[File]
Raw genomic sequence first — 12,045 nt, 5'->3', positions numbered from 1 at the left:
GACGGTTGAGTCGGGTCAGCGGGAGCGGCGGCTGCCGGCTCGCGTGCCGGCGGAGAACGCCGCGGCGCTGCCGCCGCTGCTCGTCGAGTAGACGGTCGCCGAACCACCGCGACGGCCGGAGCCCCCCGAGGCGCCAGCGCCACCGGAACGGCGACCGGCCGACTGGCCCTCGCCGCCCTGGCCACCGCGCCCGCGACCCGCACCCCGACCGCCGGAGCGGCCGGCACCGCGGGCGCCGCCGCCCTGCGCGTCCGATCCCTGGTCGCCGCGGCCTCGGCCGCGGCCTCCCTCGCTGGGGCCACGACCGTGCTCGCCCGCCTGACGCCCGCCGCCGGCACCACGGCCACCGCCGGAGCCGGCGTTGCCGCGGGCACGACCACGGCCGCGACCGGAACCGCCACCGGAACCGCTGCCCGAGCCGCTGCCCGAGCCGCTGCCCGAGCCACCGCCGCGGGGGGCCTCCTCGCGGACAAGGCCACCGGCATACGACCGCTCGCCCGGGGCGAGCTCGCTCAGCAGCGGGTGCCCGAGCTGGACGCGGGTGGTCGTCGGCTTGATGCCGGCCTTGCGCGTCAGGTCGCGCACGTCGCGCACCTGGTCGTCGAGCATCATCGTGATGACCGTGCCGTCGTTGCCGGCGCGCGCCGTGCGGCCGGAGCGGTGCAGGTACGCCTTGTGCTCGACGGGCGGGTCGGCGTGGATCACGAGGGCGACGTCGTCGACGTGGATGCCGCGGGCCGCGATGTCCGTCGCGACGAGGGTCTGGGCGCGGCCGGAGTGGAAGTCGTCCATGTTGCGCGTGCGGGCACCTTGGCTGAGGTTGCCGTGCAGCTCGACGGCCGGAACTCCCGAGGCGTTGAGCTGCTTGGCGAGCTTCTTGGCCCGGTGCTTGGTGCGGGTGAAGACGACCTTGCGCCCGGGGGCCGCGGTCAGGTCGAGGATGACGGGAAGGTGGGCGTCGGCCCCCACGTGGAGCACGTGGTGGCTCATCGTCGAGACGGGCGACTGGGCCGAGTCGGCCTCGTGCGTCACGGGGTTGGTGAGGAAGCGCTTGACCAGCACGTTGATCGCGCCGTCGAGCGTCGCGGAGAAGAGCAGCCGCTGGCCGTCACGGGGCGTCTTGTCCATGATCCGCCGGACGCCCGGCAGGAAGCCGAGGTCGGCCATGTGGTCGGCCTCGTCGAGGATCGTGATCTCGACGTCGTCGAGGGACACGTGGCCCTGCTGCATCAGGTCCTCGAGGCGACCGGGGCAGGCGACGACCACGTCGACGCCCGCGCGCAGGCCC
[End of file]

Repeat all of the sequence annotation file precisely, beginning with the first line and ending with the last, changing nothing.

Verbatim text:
Raw genomic sequence first — 12,045 nt, 5'->3', positions numbered from 1 at the left:
GACGGTTGAGTCGGGTCAGCGGGAGCGGCGGCTGCCGGCTCGCGTGCCGGCGGAGAACGCCGCGGCGCTGCCGCCGCTGCTCGTCGAGTAGACGGTCGCCGAACCACCGCGACGGCCGGAGCCCCCCGAGGCGCCAGCGCCACCGGAACGGCGACCGGCCGACTGGCCCTCGCCGCCCTGGCCACCGCGCCCGCGACCCGCACCCCGACCGCCGGAGCGGCCGGCACCGCGGGCGCCGCCGCCCTGCGCGTCCGATCCCTGGTCGCCGCGGCCTCGGCCGCGGCCTCCCTCGCTGGGGCCACGACCGTGCTCGCCCGCCTGACGCCCGCCGCCGGCACCACGGCCACCGCCGGAGCCGGCGTTGCCGCGGGCACGACCACGGCCGCGACCGGAACCGCCACCGGAACCGCTGCCCGAGCCGCTGCCCGAGCCGCTGCCCGAGCCACCGCCGCGGGGGGCCTCCTCGCGGACAAGGCCACCGGCATACGACCGCTCGCCCGGGGCGAGCTCGCTCAGCAGCGGGTGCCCGAGCTGGACGCGGGTGGTCGTCGGCTTGATGCCGGCCTTGCGCGTCAGGTCGCGCACGTCGCGCACCTGGTCGTCGAGCATCATCGTGATGACCGTGCCGTCGTTGCCGGCGCGCGCCGTGCGGCCGGAGCGGTGCAGGTACGCCTTGTGCTCGACGGGCGGGTCGGCGTGGATCACGAGGGCGACGTCGTCGACGTGGATGCCGCGGGCCGCGATGTCCGTCGCGACGAGGGTCTGGGCGCGGCCGGAGTGGAAGTCGTCCATGTTGCGCGTGCGGGCACCTTGGCTGAGGTTGCCGTGCAGCTCGACGGCCGGAACTCCCGAGGCGTTGAGCTGCTTGGCGAGCTTCTTGGCCCGGTGCTTGGTGCGGGTGAAGACGACCTTGCGCCCGGGGGCCGCGGTCAGGTCGAGGATGACGGGAAGGTGGGCGTCGGCCCCCACGTGGAGCACGTGGTGGCTCATCGTCGAGACGGGCGACTGGGCCGAGTCGGCCTCGTGCGTCACGGGGTTGGTGAGGAAGCGCTTGACCAGCACGTTGATCGCGCCGTCGAGCGTCGCGGAGAAGAGCAGCCGCTGGCCGTCACGGGGCGTCTTGTCCATGATCCGCCGGACGCCCGGCAGGAAGCCGAGGTCGGCCATGTGGTCGGCCTCGTCGAGGATCGTGATCTCGACGTCGTCGAGGGACACGTGGCCCTGCTGCATCAGGTCCTCGAGGCGACCGGGGCAGGCGACGACCACGTCGACGCCCGCGCGCAGGCCC